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Writing Formal Reports

A common purpose of the formal report is to communicate important information from an organization to one or more entities outside the originating organization involved in some project. Typical civil engineering projects include buildings, commercial developments, public roads or other public use facilities, environmental impact studies and restoration projects, and many others. The intended audience is frequently the project’s owner, but could also be the architect, engineer, regulatory agency or perhaps the financial backer for the project. Since any documentation related to a project may be used in litigation, you must be very careful to accurately report the pertinent facts, especially regarding the use of standard and non-standard procedures.

Scope and Intended Audience
The scope of information may be either limited or broad depending on the project or the aspect(s) covered by the scope of the original purpose for which the report (or serious of reports) was ordered. Since this type of communication is likely to be read by people with a wide range of technical expertise in various disciplines, the report’s author(s) should explain the topics in the report in ways that are easily understood by a broad audience.

The scope of the report may require that specific sections of the report be written for the intended audience groups using terminology and explanations that are most likely to be understood by that particular group. The types of tests and analyses conducted may also be described to explain how they relate to the project and why they are important.

For example, a geotechnical exploration report for a commercial building project might have sections intended for:
• Project owner - summarizing the major findings and recommendations that will affect the cost and viability of the project;
• Building contractor - describing the types of soils that were encountered and the kinds of site preparation techniques will be required;
• Structural engineer - describing how the site soils were examined and analyzed and the recommended net allowable footing bearing stresses, the potential for consolidation settlement as well as how to deal with soils that might be prone to volume (shrink/swell) changes.
• Structure owner or property manager – highlighting long-term maintenance considerations, such as prevention of erosion on slopes, maintain sumps to prevent intrusion of groundwater into below-grade areas, etc.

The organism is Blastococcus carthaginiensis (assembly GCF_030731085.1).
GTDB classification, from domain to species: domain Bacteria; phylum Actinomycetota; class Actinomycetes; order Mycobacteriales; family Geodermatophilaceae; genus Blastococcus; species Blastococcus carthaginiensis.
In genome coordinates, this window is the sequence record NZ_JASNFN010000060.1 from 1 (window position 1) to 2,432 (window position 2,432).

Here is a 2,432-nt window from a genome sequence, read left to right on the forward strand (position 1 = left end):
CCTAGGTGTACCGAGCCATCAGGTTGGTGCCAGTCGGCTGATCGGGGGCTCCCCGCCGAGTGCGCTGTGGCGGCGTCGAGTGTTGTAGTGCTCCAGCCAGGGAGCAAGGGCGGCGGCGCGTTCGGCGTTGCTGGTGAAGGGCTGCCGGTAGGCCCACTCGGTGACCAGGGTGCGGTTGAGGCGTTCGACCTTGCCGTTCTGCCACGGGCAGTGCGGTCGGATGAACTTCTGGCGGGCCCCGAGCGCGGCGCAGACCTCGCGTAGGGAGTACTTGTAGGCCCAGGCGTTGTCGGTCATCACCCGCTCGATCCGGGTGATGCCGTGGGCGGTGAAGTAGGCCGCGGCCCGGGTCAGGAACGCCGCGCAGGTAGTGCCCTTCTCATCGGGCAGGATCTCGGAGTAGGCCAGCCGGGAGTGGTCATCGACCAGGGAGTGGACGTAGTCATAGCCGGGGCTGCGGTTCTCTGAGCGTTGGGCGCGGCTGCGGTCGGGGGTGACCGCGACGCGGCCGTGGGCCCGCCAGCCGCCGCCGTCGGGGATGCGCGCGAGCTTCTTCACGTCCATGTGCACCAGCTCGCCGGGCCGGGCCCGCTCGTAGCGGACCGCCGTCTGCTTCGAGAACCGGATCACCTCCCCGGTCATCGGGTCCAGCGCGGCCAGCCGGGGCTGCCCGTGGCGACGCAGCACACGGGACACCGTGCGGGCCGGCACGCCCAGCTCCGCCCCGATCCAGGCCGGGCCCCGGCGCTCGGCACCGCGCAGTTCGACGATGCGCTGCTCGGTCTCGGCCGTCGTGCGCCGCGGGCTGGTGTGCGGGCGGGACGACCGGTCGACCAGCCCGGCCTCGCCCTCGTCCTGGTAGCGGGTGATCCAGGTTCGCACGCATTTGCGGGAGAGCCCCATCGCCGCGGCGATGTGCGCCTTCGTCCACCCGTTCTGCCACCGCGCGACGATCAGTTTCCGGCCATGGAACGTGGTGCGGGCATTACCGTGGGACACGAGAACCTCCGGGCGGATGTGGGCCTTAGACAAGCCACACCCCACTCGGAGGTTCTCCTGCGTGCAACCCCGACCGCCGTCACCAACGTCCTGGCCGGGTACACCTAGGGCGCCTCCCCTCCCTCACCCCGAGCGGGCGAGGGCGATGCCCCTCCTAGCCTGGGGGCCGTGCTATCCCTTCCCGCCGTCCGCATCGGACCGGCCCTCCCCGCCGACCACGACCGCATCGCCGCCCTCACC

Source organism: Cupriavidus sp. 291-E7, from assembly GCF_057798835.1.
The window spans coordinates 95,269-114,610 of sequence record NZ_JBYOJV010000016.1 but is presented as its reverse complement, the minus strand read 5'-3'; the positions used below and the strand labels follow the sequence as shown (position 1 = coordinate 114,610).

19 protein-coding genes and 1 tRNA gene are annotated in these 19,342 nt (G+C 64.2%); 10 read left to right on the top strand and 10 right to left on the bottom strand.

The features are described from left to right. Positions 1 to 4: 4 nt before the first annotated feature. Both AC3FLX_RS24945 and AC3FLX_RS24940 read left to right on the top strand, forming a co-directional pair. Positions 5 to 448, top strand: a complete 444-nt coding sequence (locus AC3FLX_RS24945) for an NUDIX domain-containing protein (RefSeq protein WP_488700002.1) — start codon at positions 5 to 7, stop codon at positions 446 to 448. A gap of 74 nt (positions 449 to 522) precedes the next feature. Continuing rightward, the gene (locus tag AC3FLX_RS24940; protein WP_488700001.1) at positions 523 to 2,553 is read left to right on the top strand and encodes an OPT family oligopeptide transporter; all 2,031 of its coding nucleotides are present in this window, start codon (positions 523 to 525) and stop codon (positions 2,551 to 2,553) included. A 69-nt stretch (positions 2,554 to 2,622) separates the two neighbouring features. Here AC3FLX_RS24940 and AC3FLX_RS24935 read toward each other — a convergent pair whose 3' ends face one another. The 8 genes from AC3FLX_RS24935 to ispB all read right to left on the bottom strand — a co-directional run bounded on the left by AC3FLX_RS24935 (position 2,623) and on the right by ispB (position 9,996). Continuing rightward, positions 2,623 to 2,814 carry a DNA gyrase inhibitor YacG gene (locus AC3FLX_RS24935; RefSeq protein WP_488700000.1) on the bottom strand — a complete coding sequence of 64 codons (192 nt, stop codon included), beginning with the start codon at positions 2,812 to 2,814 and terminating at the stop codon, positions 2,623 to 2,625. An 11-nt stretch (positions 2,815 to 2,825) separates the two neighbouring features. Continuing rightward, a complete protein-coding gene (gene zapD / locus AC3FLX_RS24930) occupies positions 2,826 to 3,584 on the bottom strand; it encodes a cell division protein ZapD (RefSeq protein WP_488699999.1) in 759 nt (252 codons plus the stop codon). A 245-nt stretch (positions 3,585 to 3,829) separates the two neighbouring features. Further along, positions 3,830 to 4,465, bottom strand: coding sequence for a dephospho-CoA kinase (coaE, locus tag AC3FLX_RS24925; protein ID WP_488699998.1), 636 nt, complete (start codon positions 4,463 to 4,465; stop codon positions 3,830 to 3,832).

Frequently there is some repetition of items in the report because they may need to be addressed at various points in the design, building and maintenance processes. It may also be a good idea to provide a glossary of technical terms and other reference material to help the readers more fully understand the technical information provided in the report.

Typical report components
The formal report typically includes:

  • project or experiment name
  • client name (if the client is external to the organizations)
  • purpose of the inquiry, analysis or test and how it relates to the overall project;
  • the names of the key personnel or organizations involved in the work;
  • standard references used (specific ASTM, AASHTO, or other standards used);
  • key engineering terms that may need to be defined (use your judgment about which ones should be included depending on your report’s intended audience);
  • if there were multiple parts, components or properties involved, then perhaps each should be addressed in a separate paragraph with an appropriate subheading;
  • do not include excessive detail about the test procedures, but do mention any assumptions or unusual observations about the tests that you think the client should know about;
  • explain how the data were analyzed and how the results are shown in the attachments (plots, tables, illustrations, etc.);
  • significant deviations, if any, from the referenced standard(s) procedures and the reason for the deviation;
  • conclusions and comments that extensively summarize the key findings for all of the work described above, and mention in particular differences in properties among various materials tested (for example, one soil had a low plasticity index while another had a much higher index) one or more paragraphs
  • list the applicable standards used in the work covered by the report in a list using the format as described for authors writing ASCE books and journals:
  • attachments relevant to the work done, see
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